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Lonely Planet Discover China (Travel Guide) [Paperback]

Lonely Planet , Chen , Chow , Eimer , Harper , Low , McCrohan , Pitts
2.3 out of 5 stars  See all reviews (3 customer reviews)
RRP: £19.99
Price: £16.29 & FREE Delivery in the UK. Details
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Lonely Planet Discover China (Travel Guide) Lonely Planet Discover China (Travel Guide) 3.6 out of 5 stars (5)
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Book Description

23 July 2011 Travel Guide
Experience the best of China.
This full-colour guide does the work for you - Lonely Planet's trademark expertise cuts straight to the must-see highlights of the country so no matter what your time frame or budget, you won't miss the best bits.

The Great Wall, the Yangzi River, the Army of Terracotta Warriors - we've selected the most iconic sights and incredible places so you can enjoy the real China with the minimum fuss.

Full-colour throughout

Ideal for one- to two-week trips

Itineraries make planning your trip simpler than ever

Pull out Beijing and Hong Kong city map

Contains essential phrases but a Lonely Planet Mandarin phrasebook is also recommended

We know because we go: every Lonely Planet guide is 100% researched and updated by our authors on-the-ground.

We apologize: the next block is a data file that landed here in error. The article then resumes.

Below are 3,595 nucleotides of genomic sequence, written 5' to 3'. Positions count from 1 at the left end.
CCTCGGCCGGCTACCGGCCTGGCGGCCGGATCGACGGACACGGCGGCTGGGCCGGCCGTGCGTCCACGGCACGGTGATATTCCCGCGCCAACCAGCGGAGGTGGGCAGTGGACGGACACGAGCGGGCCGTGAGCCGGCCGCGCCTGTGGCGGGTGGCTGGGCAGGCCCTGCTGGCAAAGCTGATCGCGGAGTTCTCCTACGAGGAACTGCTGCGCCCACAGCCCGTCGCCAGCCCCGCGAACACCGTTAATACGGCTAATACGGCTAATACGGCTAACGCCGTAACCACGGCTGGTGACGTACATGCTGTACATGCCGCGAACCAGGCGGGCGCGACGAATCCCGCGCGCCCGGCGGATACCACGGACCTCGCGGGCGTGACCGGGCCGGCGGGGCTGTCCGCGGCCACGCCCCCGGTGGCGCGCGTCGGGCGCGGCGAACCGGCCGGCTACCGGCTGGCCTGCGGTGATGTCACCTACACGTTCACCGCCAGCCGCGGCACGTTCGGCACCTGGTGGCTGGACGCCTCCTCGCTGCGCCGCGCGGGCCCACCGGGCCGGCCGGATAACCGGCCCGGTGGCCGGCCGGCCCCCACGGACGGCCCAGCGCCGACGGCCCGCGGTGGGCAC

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Product details

  • Paperback: 432 pages
  • Publisher: Lonely Planet; 1 edition (23 July 2011)
  • Language: French
  • ISBN-10: 1742202896
  • ISBN-13: 978-1742202891
  • Product Dimensions: 19.6 x 13.4 x 1.9 cm
  • Average Customer Review: 2.3 out of 5 stars  See all reviews (3 customer reviews)
  • Amazon Bestsellers Rank: 507,139 in Books (See Top 100 in Books)

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Lonely Planet guides are, quite simply, like no other. --New York Times

This book is excellent! It covers practically every must see in China I can think of. --Amazon customer

Inside This Book (Learn More)
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Front Cover | Table of Contents | Excerpt | Index
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Most Helpful Customer Reviews
4 of 5 people found the following review helpful